Trailblazing With Trail Sisters

Gina Lucrezi founded a growing movement to help women feel comfortable, confident, and excited about trail running and hiking.

To celebrate and honor Women’s History Month, Public Lands is showcasing women who are making history now. We spoke with Gina Lucrezi, a trail runner and ultrarunner, and founder of Trail Sisters. She launched Trail Sisters in 2016 as a modest blog and it has grown to a booming community of 150 regional chapters, a website that offers free resources like online education, a race (with a generous cutoff to minimize the intimidation factor of not finishing), and so much more. Since the launch of Trail Sisters, Lucrezi (she/her) has worked passionately, creatively, and tirelessly to empower thousands of women to get out on trails.

By Lisa Jhung

LISA JHUNG: Why did you start Trail Sisters? What was launching it like? 

GINA LUCREZI: I started Trail Sisters to grow more opportunity and participation for women in trail running and hiking by utilizing inspiration, education, and empowerment. The way I came to that mission statement was from spending time behind the scenes in the trail running industry, and from being a runner. I had the ability to work every little position in the marketing arena, and so the experiences I had [revealed] a lot of void in the space—a lack of voice for women in the sport, perspective, even product.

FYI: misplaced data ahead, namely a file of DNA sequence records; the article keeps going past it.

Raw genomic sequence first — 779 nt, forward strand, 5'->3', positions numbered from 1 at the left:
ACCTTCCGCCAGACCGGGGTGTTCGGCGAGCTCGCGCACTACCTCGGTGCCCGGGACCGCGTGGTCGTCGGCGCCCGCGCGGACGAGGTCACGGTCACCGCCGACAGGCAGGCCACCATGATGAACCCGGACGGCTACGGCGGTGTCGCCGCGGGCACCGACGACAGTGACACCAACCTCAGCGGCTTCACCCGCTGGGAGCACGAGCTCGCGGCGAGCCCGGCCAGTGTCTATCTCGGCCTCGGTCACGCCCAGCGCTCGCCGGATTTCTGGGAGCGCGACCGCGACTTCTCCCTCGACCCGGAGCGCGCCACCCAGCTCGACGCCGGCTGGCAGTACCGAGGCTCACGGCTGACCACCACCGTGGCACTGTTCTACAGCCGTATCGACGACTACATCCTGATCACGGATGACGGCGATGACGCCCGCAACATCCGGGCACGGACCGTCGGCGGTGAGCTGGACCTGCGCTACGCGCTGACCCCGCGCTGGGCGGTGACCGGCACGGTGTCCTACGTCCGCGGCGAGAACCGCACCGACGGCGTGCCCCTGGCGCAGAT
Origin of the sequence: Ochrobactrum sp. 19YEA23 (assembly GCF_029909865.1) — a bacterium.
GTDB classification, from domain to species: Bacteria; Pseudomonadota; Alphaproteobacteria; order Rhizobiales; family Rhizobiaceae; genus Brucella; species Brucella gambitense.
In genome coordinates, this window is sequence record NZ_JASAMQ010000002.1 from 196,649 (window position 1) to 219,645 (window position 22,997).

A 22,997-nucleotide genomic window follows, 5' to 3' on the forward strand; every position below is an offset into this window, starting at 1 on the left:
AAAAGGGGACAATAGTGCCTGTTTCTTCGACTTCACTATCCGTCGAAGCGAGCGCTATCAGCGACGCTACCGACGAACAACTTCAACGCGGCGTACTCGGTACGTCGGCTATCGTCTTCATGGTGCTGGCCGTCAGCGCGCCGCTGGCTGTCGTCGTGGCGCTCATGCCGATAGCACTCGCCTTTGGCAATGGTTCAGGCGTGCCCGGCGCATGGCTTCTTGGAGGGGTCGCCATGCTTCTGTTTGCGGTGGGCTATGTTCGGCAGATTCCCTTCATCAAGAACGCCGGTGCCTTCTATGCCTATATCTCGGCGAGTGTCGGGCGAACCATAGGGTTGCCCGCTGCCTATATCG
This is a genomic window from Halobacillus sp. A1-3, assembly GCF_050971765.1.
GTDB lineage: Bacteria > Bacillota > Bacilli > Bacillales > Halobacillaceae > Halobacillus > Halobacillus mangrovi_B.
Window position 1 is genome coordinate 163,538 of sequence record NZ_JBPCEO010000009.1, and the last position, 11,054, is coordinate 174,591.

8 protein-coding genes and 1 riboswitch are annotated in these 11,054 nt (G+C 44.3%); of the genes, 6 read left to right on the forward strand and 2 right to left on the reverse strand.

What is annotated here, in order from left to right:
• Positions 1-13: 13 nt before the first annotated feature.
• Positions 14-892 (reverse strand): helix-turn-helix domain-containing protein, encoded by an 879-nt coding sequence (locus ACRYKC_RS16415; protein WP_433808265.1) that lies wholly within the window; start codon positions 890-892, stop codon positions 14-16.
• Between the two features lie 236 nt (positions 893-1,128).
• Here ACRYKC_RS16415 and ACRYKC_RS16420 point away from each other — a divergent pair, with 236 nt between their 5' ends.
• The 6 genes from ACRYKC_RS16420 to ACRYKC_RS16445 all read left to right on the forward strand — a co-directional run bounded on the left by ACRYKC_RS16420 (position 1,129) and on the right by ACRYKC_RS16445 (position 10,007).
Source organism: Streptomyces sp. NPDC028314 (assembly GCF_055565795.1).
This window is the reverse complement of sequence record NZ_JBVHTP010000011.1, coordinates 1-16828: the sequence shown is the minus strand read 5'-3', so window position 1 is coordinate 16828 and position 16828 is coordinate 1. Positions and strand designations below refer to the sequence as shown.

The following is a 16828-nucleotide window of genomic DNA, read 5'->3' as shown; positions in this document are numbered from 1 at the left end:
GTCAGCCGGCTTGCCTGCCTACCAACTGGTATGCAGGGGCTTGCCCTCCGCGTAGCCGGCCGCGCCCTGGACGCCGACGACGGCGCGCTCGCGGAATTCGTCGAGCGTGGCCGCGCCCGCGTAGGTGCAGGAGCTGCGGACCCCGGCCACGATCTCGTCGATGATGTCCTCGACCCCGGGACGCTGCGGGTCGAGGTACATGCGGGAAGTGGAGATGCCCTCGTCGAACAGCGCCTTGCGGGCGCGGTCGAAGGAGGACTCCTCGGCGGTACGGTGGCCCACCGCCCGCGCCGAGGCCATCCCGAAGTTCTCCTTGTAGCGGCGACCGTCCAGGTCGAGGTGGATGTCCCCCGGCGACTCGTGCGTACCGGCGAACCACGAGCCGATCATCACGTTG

It was hard to see all that, because as a participant myself [she’s also a professional runner], I knew there were many women that loved it, and would love to have more product or would love to see more things written about women, and written by women.

[I thought] heck, I can complain about this, and be angry, but what will really make some version of a change is to put this into action and create an online journal. So that’s how it started in 2016. I invited seven other women to contribute an article—it could be about anything, really, as long as it was educational, inspirational, or empowering. We did one article per week for a few months. It gained traction, and people from the community asked if they could contribute, so it turned into a crowd-sourced platform for any and all voices of those who identified as a woman. It grew from there. We started doing retreats. We now have about 150 local groups. We have a race.

When I started it at my kitchen table in Boulder, Colorado, I didn’t have any idea it would be where it is today. It was just, ‘I need to do something!’

What do you think has contributed to the growth? What’s drawn so many women in?

You know, there are a few things. There’s the social aspect, but what’s really taken it to another level is the community itself. I think of myself as one cog on a giant wheel and everybody else who is a Trail Sister is also a cog and we’re just kind of making this thing go round and round. Nobody’s more important than the other. I couldn’t have gotten Trail Sisters here by myself. It takes a village, like our local group leaders, and the Trail Sisters team—all of those women have reach. They talk to their friends. They bring them in and share the message.